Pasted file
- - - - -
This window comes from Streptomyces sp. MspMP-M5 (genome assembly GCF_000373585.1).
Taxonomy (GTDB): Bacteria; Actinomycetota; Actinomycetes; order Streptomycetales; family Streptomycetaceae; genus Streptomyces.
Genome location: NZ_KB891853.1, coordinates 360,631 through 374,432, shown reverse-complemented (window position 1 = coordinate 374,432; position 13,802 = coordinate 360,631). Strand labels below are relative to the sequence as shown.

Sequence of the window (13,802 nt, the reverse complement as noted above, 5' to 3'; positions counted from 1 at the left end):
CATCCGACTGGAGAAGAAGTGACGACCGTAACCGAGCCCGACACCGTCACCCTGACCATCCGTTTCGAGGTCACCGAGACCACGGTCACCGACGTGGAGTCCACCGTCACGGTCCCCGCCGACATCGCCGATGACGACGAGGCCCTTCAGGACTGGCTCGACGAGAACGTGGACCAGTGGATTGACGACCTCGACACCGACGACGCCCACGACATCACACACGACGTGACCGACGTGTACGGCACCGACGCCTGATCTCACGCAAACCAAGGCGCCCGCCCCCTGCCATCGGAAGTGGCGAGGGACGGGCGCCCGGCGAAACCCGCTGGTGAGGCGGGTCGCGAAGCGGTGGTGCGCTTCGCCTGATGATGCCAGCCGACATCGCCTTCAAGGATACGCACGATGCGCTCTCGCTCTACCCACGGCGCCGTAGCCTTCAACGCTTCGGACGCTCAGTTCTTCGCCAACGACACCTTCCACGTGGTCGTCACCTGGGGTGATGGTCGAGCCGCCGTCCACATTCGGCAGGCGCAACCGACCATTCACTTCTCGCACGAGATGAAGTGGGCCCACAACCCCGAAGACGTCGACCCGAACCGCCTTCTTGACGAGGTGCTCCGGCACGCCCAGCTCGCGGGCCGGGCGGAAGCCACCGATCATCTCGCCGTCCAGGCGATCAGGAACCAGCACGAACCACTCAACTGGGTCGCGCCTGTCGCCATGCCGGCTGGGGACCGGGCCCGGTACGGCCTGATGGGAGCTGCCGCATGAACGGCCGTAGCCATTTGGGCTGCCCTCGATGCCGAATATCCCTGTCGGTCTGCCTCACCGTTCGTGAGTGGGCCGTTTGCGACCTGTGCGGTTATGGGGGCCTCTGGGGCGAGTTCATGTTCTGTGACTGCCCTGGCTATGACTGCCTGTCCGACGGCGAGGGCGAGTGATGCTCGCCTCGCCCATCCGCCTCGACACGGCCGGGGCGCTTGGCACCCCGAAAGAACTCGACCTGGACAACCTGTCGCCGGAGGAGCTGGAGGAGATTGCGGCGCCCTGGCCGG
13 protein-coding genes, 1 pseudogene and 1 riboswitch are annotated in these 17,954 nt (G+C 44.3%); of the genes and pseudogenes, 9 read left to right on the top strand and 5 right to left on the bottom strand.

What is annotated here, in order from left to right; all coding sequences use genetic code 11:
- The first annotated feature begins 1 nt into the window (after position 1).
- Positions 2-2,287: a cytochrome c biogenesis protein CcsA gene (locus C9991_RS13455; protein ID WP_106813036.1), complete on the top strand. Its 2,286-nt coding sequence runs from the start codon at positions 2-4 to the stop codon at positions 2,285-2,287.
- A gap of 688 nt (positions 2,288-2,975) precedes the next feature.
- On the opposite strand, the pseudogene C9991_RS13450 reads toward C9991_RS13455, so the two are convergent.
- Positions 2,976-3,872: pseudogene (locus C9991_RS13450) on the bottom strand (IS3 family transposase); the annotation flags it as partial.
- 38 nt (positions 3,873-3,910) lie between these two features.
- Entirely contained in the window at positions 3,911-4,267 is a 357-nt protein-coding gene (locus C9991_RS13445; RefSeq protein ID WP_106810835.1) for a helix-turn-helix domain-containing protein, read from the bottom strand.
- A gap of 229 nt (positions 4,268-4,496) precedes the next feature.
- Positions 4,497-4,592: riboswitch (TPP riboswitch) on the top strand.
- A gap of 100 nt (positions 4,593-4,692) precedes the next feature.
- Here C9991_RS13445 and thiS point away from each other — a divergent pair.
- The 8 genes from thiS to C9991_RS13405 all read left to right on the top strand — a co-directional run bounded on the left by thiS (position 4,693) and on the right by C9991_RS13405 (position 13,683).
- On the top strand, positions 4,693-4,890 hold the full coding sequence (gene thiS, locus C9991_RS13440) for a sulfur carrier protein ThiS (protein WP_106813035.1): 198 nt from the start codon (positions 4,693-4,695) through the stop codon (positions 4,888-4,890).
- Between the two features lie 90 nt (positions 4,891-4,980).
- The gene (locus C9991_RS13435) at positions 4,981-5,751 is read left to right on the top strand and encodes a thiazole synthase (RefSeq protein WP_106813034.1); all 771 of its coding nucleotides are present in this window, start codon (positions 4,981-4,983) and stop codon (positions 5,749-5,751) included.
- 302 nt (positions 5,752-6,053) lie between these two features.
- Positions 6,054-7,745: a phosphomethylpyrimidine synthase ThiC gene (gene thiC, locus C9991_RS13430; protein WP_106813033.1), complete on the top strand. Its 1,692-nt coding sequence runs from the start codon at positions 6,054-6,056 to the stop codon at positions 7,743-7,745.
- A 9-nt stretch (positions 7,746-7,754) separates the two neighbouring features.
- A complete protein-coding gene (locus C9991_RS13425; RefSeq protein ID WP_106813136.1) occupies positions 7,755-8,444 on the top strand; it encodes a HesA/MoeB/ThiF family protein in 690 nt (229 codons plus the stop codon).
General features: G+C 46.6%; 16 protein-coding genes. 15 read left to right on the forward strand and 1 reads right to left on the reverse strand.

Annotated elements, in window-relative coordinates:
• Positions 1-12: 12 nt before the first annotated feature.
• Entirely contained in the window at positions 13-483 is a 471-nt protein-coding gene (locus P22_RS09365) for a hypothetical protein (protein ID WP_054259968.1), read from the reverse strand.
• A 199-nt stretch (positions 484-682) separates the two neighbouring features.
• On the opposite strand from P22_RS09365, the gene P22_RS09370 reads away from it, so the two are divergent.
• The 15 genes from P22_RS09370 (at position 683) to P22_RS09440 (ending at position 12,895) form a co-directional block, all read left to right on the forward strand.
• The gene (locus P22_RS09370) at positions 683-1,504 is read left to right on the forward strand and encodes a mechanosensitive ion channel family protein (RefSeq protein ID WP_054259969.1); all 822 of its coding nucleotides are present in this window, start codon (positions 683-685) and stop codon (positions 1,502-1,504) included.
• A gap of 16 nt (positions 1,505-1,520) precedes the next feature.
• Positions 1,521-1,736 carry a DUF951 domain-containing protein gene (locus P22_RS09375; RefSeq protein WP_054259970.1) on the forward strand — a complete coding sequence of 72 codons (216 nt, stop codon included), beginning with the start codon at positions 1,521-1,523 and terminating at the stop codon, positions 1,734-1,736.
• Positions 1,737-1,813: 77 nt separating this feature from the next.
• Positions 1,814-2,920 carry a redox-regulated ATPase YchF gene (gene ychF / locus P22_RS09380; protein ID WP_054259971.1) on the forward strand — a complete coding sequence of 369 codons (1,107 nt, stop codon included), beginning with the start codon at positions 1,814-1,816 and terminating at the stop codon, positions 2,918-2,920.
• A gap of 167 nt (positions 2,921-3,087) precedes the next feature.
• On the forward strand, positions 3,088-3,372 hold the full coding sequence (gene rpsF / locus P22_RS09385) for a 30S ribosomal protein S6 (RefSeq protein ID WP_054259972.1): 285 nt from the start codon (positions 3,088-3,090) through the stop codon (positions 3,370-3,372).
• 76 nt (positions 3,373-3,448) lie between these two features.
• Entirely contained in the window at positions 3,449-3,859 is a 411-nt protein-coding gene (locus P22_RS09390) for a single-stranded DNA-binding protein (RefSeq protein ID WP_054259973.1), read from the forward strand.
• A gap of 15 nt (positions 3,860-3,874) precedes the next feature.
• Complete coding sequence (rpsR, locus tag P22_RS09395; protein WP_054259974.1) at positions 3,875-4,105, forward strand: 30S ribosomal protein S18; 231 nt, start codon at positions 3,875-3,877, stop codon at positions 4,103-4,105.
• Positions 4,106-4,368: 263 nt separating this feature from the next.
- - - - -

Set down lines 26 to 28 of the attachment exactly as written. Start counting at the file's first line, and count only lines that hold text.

- A complete protein-coding gene (locus C9991_RS13425; RefSeq protein ID WP_106813136.1) occupies positions 7,755-8,444 on the top strand; it encodes a HesA/MoeB/ThiF family protein in 690 nt (229 codons plus the stop codon).
General features: G+C 46.6%; 16 protein-coding genes. 15 read left to right on the forward strand and 1 reads right to left on the reverse strand.

Annotated elements, in window-relative coordinates: